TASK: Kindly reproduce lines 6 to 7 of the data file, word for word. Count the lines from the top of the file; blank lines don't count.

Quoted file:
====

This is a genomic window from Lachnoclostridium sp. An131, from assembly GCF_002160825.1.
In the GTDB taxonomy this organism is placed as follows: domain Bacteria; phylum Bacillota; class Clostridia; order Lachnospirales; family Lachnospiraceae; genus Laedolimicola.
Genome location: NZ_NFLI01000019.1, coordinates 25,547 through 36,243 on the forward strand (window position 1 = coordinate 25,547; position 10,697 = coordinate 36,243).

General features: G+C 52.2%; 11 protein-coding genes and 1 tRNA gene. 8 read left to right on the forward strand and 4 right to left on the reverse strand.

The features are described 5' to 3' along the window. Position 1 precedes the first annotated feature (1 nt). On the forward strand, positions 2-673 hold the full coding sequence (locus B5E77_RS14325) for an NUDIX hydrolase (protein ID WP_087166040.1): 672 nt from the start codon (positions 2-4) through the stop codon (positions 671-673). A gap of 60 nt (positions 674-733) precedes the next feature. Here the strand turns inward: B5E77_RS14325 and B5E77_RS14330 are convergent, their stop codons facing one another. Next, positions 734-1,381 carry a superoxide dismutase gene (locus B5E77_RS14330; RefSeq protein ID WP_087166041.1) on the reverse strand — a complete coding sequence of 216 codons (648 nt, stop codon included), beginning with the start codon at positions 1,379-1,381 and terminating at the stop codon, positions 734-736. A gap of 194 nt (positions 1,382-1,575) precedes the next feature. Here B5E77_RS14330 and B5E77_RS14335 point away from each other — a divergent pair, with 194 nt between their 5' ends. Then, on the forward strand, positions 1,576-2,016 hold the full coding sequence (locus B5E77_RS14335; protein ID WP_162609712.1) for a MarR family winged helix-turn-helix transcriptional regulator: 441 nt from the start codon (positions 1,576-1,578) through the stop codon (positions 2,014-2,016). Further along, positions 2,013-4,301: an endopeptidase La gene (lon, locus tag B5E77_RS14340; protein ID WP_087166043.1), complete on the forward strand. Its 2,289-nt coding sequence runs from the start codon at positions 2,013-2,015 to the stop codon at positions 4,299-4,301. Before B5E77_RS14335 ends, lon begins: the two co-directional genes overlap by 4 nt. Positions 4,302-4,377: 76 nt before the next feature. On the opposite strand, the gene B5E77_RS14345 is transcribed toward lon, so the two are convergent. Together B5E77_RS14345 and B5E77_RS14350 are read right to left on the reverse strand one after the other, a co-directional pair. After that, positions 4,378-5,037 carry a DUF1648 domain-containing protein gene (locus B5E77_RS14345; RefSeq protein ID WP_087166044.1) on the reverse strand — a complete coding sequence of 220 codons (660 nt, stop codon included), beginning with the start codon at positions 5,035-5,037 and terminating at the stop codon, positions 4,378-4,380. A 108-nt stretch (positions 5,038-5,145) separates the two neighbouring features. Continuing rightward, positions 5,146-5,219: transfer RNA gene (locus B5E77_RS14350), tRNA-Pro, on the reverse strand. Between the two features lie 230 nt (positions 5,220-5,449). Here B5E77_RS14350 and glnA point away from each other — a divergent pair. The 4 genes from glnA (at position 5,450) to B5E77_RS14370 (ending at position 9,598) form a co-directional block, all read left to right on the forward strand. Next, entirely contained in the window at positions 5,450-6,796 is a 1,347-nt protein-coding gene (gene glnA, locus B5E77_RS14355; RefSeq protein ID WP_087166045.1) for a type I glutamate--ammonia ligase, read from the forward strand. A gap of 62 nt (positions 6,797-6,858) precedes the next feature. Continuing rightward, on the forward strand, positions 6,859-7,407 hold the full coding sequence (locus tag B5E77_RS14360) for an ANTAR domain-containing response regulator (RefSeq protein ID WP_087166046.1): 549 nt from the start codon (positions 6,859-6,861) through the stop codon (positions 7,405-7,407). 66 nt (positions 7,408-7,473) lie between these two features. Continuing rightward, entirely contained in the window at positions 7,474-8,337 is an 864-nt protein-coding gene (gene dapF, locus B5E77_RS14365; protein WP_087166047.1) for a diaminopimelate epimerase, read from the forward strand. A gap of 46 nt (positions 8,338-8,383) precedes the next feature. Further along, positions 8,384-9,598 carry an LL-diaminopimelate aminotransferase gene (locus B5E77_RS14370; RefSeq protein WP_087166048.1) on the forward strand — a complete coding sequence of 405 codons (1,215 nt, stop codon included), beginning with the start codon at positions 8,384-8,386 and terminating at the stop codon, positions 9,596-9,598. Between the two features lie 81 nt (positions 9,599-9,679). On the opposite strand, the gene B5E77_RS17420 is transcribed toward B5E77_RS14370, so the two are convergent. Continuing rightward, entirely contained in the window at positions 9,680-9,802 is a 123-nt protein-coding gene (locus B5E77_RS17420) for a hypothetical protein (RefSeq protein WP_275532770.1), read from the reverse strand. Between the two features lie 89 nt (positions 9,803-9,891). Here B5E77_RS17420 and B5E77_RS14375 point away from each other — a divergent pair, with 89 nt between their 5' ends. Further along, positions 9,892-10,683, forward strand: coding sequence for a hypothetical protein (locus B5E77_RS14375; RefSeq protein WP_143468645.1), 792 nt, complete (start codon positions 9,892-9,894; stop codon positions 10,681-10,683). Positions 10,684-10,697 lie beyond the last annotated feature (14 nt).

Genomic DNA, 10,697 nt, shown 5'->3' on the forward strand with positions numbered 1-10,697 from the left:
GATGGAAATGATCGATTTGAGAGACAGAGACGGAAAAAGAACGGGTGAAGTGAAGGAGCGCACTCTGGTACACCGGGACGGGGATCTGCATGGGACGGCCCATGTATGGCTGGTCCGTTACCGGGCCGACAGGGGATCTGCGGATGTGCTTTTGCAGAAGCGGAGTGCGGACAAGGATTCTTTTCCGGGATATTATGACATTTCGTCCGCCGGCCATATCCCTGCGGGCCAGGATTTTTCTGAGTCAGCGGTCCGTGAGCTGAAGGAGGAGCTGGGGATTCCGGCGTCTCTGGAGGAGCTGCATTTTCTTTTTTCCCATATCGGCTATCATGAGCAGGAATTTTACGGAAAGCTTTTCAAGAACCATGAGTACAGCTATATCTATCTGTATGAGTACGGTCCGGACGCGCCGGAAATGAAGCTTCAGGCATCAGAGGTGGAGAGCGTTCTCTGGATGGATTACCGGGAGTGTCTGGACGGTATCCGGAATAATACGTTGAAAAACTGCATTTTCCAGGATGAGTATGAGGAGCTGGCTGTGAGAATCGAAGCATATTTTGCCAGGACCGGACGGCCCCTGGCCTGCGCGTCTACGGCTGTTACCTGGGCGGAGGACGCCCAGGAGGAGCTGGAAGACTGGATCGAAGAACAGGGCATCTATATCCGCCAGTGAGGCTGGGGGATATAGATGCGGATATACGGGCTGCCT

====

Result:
Genomic DNA, 10,697 nt, shown 5'->3' on the forward strand with positions numbered 1-10,697 from the left:
GATGGAAATGATCGATTTGAGAGACAGAGACGGAAAAAGAACGGGTGAAGTGAAGGAGCGCACTCTGGTACACCGGGACGGGGATCTGCATGGGACGGCCCATGTATGGCTGGTCCGTTACCGGGCCGACAGGGGATCTGCGGATGTGCTTTTGCAGAAGCGGAGTGCGGACAAGGATTCTTTTCCGGGATATTATGACATTTCGTCCGCCGGCCATATCCCTGCGGGCCAGGATTTTTCTGAGTCAGCGGTCCGTGAGCTGAAGGAGGAGCTGGGGATTCCGGCGTCTCTGGAGGAGCTGCATTTTCTTTTTTCCCATATCGGCTATCATGAGCAGGAATTTTACGGAAAGCTTTTCAAGAACCATGAGTACAGCTATATCTATCTGTATGAGTACGGTCCGGACGCGCCGGAAATGAAGCTTCAGGCATCAGAGGTGGAGAGCGTTCTCTGGATGGATTACCGGGAGTGTCTGGACGGTATCCGGAATAATACGTTGAAAAACTGCATTTTCCAGGATGAGTATGAGGAGCTGGCTGTGAGAATCGAAGCATATTTTGCCAGGACCGGACGGCCCCTGGCCTGCGCGTCTACGGCTGTTACCTGGGCGGAGGACGCCCAGGAGGAGCTGGAAGACTGGATCGAAGAACAGGGCATCTATATCCGCCAGTGAGGCTGGGGGATATAGATGCGGATATACGGGCTGCCT